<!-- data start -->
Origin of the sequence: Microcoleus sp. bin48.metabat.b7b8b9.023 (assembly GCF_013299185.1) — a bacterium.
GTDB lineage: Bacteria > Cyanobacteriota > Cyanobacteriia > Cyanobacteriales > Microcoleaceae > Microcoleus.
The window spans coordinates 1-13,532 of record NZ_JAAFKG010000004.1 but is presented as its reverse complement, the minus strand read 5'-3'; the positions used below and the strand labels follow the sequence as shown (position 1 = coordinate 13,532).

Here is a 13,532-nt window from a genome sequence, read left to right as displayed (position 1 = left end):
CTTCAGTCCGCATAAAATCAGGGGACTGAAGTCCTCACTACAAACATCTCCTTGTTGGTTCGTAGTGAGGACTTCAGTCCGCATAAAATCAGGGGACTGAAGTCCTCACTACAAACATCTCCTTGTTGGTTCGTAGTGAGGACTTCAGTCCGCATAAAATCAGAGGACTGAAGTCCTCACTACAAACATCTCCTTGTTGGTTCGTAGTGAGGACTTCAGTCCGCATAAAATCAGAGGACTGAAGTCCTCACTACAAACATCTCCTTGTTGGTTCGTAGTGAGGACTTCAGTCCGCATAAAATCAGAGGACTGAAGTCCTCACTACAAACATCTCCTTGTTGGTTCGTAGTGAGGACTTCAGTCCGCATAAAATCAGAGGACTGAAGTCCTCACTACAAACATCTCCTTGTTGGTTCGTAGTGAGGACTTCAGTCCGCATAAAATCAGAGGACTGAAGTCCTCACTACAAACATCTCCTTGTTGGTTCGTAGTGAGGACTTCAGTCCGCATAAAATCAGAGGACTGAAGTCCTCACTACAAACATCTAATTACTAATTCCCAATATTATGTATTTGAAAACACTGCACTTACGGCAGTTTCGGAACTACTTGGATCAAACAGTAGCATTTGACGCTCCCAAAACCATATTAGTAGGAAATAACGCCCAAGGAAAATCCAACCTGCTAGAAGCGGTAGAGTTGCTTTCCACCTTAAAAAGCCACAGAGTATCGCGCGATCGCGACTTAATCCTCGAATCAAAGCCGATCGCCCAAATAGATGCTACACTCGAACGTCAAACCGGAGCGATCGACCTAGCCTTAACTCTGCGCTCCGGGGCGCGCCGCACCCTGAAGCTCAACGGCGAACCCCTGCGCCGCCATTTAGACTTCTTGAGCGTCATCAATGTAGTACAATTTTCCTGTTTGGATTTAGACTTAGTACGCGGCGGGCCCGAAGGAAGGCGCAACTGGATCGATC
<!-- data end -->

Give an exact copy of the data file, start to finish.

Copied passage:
Origin of the sequence: Microcoleus sp. bin48.metabat.b7b8b9.023 (assembly GCF_013299185.1) — a bacterium.
GTDB lineage: Bacteria > Cyanobacteriota > Cyanobacteriia > Cyanobacteriales > Microcoleaceae > Microcoleus.
The window spans coordinates 1-13,532 of record NZ_JAAFKG010000004.1 but is presented as its reverse complement, the minus strand read 5'-3'; the positions used below and the strand labels follow the sequence as shown (position 1 = coordinate 13,532).

Here is a 13,532-nt window from a genome sequence, read left to right as displayed (position 1 = left end):
CTTCAGTCCGCATAAAATCAGGGGACTGAAGTCCTCACTACAAACATCTCCTTGTTGGTTCGTAGTGAGGACTTCAGTCCGCATAAAATCAGGGGACTGAAGTCCTCACTACAAACATCTCCTTGTTGGTTCGTAGTGAGGACTTCAGTCCGCATAAAATCAGAGGACTGAAGTCCTCACTACAAACATCTCCTTGTTGGTTCGTAGTGAGGACTTCAGTCCGCATAAAATCAGAGGACTGAAGTCCTCACTACAAACATCTCCTTGTTGGTTCGTAGTGAGGACTTCAGTCCGCATAAAATCAGAGGACTGAAGTCCTCACTACAAACATCTCCTTGTTGGTTCGTAGTGAGGACTTCAGTCCGCATAAAATCAGAGGACTGAAGTCCTCACTACAAACATCTCCTTGTTGGTTCGTAGTGAGGACTTCAGTCCGCATAAAATCAGAGGACTGAAGTCCTCACTACAAACATCTCCTTGTTGGTTCGTAGTGAGGACTTCAGTCCGCATAAAATCAGAGGACTGAAGTCCTCACTACAAACATCTAATTACTAATTCCCAATATTATGTATTTGAAAACACTGCACTTACGGCAGTTTCGGAACTACTTGGATCAAACAGTAGCATTTGACGCTCCCAAAACCATATTAGTAGGAAATAACGCCCAAGGAAAATCCAACCTGCTAGAAGCGGTAGAGTTGCTTTCCACCTTAAAAAGCCACAGAGTATCGCGCGATCGCGACTTAATCCTCGAATCAAAGCCGATCGCCCAAATAGATGCTACACTCGAACGTCAAACCGGAGCGATCGACCTAGCCTTAACTCTGCGCTCCGGGGCGCGCCGCACCCTGAAGCTCAACGGCGAACCCCTGCGCCGCCATTTAGACTTCTTGAGCGTCATCAATGTAGTACAATTTTCCTGTTTGGATTTAGACTTAGTACGCGGCGGGCCCGAAGGAAGGCGCAACTGGATCGATC